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Bachus: The Obama Administration Should Help Homeowners By Creating New Jobs, Not New Taxpayer Bailouts


WASHINGTON, Apr 13 -

-Financial Services Committee Ranking Member Spencer Bachus made the following statement during a full committee hearing entitled "Second Liens and Other Barriers to Principal Reduction as an Effective Foreclosure Mitigation Program."

"Preventing avoidable foreclosures is a serious issue for homeowners that has a great impact on our economy.  A leading credit research provider estimates that the four institutions testifying before the Committee today hold $423 billion in home-equity loans, including $151 billion in loans to borrowers who are either underwater or close to it.  Further research shows that at least 51 percent of first liens also have second or subsequent liens on the property.  This presents real problems for the homeowners with multiple liens on their property, as well as for bank balance sheets and securitization markets.  It also impacts our prospects for a housing market recovery.  

"Mr. Chairman, many of the well intentioned foreclosure mitigation programs have already failed to accomplish that mission, and many believe that this latest attempt by the Administration to ‘fix' the HAMP program will do little to stem foreclosures and help troubled homeowners.  Constant shifts in policy direction have created uncertainty in the market and encouraged homeowners and servicers to wait for the next best offer rather than take action to address problems related to distressed mortgages.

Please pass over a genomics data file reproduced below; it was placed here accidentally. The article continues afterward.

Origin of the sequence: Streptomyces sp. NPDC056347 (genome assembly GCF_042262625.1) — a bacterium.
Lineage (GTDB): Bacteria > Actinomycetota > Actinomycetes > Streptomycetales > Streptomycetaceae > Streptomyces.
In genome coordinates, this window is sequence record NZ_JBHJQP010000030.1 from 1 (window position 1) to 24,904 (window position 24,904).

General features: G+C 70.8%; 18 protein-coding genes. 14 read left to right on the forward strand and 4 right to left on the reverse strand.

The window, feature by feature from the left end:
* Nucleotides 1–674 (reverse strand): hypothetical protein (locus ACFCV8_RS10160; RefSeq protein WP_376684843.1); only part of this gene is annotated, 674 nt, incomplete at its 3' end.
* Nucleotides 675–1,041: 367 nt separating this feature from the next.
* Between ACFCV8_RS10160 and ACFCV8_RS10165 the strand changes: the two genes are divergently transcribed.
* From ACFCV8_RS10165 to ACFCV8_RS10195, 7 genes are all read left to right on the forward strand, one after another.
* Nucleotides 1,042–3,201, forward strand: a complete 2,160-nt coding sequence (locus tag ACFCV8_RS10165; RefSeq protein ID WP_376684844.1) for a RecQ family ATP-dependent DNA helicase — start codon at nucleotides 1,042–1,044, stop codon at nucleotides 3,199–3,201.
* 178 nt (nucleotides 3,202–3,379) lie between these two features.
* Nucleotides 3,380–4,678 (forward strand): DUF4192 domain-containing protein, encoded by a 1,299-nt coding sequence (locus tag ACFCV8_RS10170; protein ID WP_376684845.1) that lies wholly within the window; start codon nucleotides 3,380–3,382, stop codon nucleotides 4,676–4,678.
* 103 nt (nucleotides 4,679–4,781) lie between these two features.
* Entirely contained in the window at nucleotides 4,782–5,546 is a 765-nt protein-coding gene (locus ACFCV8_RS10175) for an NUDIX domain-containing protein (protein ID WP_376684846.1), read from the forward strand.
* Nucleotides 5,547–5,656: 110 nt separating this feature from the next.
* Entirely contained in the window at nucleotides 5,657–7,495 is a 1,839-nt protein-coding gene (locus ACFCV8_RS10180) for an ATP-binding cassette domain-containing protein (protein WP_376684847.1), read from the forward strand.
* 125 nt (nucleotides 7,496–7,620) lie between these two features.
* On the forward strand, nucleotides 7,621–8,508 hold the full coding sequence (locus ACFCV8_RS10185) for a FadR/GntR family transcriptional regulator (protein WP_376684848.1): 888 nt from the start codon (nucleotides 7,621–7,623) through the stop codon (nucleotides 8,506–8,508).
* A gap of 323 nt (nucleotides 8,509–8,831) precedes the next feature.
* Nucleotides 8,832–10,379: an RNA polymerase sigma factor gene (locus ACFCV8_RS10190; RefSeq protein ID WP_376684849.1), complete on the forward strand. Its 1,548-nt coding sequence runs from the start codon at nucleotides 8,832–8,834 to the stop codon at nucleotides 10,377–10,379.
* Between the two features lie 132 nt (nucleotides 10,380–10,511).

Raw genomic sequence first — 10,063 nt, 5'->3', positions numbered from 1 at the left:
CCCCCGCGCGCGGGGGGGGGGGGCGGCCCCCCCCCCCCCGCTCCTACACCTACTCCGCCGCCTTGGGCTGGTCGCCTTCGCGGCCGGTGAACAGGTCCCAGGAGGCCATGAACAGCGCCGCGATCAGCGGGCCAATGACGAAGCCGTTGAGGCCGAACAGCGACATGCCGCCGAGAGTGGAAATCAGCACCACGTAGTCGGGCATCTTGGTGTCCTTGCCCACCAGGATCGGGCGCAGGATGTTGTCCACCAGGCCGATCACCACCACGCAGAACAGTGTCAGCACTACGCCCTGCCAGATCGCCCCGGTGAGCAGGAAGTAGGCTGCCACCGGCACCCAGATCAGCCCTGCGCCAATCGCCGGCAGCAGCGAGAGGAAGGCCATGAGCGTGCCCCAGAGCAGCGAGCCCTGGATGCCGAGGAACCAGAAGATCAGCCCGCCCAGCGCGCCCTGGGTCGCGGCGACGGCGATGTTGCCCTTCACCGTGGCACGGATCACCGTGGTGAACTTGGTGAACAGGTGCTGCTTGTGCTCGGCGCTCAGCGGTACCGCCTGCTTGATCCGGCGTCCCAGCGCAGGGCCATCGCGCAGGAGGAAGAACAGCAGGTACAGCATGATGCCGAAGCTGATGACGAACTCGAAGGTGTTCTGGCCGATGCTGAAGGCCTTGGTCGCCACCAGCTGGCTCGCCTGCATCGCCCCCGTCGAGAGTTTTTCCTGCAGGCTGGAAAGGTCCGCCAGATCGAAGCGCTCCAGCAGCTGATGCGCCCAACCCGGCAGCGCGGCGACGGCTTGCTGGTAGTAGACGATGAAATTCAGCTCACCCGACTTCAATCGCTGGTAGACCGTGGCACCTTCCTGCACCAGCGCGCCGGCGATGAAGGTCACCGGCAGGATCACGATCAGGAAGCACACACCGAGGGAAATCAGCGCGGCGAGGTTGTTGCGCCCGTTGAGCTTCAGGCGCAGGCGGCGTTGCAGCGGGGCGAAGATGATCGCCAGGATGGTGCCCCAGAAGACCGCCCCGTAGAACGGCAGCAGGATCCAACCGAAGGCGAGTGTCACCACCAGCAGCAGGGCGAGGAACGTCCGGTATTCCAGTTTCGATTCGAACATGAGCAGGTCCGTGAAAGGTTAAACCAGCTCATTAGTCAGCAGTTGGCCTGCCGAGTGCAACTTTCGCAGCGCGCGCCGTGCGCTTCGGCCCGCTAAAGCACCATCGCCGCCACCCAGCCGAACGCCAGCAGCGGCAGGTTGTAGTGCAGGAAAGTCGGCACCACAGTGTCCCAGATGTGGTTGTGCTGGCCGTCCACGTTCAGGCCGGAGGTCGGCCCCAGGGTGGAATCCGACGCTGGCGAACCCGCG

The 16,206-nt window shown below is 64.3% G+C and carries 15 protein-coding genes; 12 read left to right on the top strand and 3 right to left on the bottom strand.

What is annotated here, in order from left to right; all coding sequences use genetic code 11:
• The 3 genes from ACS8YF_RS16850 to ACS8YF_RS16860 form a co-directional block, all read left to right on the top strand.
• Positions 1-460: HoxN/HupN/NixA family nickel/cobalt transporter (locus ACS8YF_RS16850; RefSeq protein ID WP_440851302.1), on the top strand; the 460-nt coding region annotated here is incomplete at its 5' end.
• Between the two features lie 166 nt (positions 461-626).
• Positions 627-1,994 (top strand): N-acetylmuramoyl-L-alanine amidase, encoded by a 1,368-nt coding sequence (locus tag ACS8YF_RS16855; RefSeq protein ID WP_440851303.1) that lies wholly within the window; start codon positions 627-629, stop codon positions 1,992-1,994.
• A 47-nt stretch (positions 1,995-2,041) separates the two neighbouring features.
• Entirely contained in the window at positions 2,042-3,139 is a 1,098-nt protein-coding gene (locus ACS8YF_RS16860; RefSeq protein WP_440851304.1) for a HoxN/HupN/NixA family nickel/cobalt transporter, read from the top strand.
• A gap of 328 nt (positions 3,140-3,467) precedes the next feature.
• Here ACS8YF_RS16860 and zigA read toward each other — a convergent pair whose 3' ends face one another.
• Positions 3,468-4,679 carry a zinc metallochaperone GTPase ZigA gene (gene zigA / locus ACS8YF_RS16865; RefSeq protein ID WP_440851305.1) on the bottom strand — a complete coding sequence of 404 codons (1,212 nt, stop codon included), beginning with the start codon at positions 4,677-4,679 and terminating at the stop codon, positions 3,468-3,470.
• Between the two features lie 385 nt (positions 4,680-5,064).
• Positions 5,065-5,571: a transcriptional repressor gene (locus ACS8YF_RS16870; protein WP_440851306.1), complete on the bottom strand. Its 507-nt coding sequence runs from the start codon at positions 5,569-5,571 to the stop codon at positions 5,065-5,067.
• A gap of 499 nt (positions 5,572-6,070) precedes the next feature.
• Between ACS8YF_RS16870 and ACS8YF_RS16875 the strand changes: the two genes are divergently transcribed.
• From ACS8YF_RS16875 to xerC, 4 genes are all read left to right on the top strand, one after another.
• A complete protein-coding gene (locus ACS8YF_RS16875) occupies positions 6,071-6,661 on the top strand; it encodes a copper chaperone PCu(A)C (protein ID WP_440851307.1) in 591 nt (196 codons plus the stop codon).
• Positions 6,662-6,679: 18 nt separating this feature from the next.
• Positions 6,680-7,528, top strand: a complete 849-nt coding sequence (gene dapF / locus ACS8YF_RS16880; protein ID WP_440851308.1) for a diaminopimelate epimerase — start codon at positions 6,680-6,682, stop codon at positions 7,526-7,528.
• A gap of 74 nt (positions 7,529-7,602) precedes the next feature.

"Additionally, many Americans continue to be concerned about the inherent moral hazards of these foreclosure mitigation programs.  Is it fair to provide taxpayer funds to over-extended homeowners who have fallen behind on their mortgages, while homeowners who have been struggling to stay current and meet their commitments receive no help?  Critics of the HAMP program argue that it mocks the hard work and foresight of those who made larger down payments or took out smaller mortgages to buy more affordable homes, and now struggle to make their monthly payments.  Now these responsible homeowners are forced, as taxpayers, to foot the bill for rescuing their less prudent neighbors.

"And, once again, the Administration intends to use TARP funds to pay for these newly announced initiatives designed to pressure banks to modify troubled loans.  Unending government intervention and bailouts must end. 

"Instead of new programs and new bailouts, Congress should focus on job creation policies as the best way to help homeowners make their payments, prevent more foreclosures, and get our economy back on track.  The market needs to find its own footing free of government intervention and manipulation so we can revive our economy and get on with a full housing market recovery."

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